Japanese car giant Nissan has formally sacked its chairman Carlos Ghosn after his arrest for alleged financial misconduct.
- Shareholders are yet to vote on removing Carlos Ghosn from the board
- Mitsubishi has indicated it will sack Mr Ghosn as chairman next week
- But French carmaker Renault says it will keep him on as chairman and CEO
Mr Ghosn was arrested by prosecutors in Tokyo on Monday for allegedly underreporting his income to Japanese regulators by about 5 billion yen ($60.9 million) over several years.
The scandal has rocked the Japanese carmaker — and prompted questions about the fate of the world’s largest auto alliance Renault-Nissan-Mitsubishi, of which Mr Ghosn also leads.
An internal investigation into the allegations by Nissan found Mr Ghosn and board director Greg Kelly were involved in “significant acts of misconduct”.
At an extraordinary board meeting, directors discussed the termination of Mr Kelly and Mr Ghosn for several hours.
Although both men lost their posts, a shareholders’ vote is required to remove them from the board altogether.
The investigation was triggered by a whistleblower report and found that Mr Ghosn had used company assets for personal gain.
Mitsubishi indicated it would sack Mr Ghosn as chairman at a board meeting next week.
France’s Renault has ‘not seen evidence’
But Renault — where Mr Ghosn is also chairman and chief — is sticking by its leader until it sees evidence of the alleged misconduct for itself.
The French Government, which owns 15 per cent of Renault, also backed that assessment.
“Let me say here that we have the rule of law and that we are attached to to presumption of innocence,” Finance Minister Bruno Lemaire said.
“At this stage, we do not have any evidence to support the accusations levelled against Mr Ghosn.”
The French company’s board of directors has appointed chief operating officer Thierry Bollore to fill in while Mr Ghosn is “temporarily incapacitated”.
Mr Ghosn is being held at the Tokyo Detention Centre, where prosecutors were granted a request on Wednesday to extend his incarceration for another 10 days.
Deputy public prosecutor Shin Kukimoto said he would not comment on whether Mr Ghosn had admitted to allegations of financial misconduct.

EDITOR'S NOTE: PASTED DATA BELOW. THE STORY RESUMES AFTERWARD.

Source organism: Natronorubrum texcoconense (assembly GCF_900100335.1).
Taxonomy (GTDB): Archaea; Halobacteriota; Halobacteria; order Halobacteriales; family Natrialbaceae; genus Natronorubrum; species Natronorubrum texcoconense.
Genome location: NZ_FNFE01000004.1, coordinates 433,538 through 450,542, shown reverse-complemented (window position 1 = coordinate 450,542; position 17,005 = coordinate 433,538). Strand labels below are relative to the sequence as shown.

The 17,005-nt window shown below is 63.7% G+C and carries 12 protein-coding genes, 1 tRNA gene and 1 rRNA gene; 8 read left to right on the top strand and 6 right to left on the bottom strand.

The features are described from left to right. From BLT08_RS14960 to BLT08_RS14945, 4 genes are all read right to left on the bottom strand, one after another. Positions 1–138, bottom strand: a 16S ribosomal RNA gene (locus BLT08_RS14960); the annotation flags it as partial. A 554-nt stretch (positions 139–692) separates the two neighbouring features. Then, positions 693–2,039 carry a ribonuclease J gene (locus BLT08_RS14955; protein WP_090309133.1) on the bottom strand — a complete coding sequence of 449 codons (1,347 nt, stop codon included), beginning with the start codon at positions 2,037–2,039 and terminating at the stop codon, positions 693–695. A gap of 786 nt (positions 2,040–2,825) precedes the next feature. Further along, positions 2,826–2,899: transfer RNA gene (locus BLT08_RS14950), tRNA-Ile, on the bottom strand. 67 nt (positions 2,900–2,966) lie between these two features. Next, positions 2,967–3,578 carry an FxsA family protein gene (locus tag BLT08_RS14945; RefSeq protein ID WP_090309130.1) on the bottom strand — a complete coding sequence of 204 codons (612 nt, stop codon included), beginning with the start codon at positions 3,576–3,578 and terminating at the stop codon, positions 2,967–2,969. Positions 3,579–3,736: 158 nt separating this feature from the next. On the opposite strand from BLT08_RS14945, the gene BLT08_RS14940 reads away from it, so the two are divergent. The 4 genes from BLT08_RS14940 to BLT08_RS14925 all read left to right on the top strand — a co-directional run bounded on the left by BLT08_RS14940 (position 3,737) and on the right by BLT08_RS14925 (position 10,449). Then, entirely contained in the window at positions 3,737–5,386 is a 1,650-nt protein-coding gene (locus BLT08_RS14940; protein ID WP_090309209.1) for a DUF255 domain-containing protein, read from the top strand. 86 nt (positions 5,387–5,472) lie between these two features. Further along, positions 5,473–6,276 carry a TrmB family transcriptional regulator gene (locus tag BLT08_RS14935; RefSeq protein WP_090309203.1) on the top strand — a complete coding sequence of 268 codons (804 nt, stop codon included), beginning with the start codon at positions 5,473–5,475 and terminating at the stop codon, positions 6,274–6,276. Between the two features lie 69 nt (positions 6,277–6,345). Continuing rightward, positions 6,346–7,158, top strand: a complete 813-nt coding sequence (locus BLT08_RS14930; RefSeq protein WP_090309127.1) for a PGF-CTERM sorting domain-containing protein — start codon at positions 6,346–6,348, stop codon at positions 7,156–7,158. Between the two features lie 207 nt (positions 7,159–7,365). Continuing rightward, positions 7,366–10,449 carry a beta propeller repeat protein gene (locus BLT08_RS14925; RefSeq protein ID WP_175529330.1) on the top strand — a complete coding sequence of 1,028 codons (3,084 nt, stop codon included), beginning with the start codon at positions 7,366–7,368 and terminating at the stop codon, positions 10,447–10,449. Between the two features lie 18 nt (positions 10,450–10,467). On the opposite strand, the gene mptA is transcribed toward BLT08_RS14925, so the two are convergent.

He said the allegations of falsification of financial reporting carry heavy penalties because they distort markets and violate transparency requirements for listed companies.
He confirmed that Mr Ghosn had been allowed to meet officials from the French embassy and also his lawyer, who was not allowed to be present during questioning.
Prosecutors in Japan have significant powers to detain suspects and have the ability to interrogate them daily without a lawyer present.
Dispute was brewing over foreign control
The arrest of Mr Ghosn has thrown a spotlight on a dispute between him and Nissan’s chief Hiroto Saikawa.
This year Mr Ghosn said he was open to a merger between Nissan and Renault, but Mr Saikawa has opposed the move, which would result in the Japanese corporate icon coming under foreign control.
Nissan, while almost 60 per cent bigger than Renault by sales, remains junior in their shareholding structure.
Renault owns 43 per cent of Nissan after it helped save the company two decades ago and turned it around under Mr Ghosn’s leadership.
Nissan owns 15 per cent of Renault — a non-voting stake.
This week, the Financial Times reported that Mr Ghosn was planning a Nissan-Renault merger, a deal that Nissan’s board opposed and was looking for ways to block.
But while Nissan is agitating for change, the French and Japanese Governments talked up the need for stability in the alliance.
“We need to return to the original idea of a win-win relationship,” a long-time Nissan executive told reporters at a briefing in Tokyo, speaking on condition of anonymity.
He said it should be “a more equal relationship than before”.
The Nissan executive said a reduction of Renault’s stake in Nissan should be one option under consideration.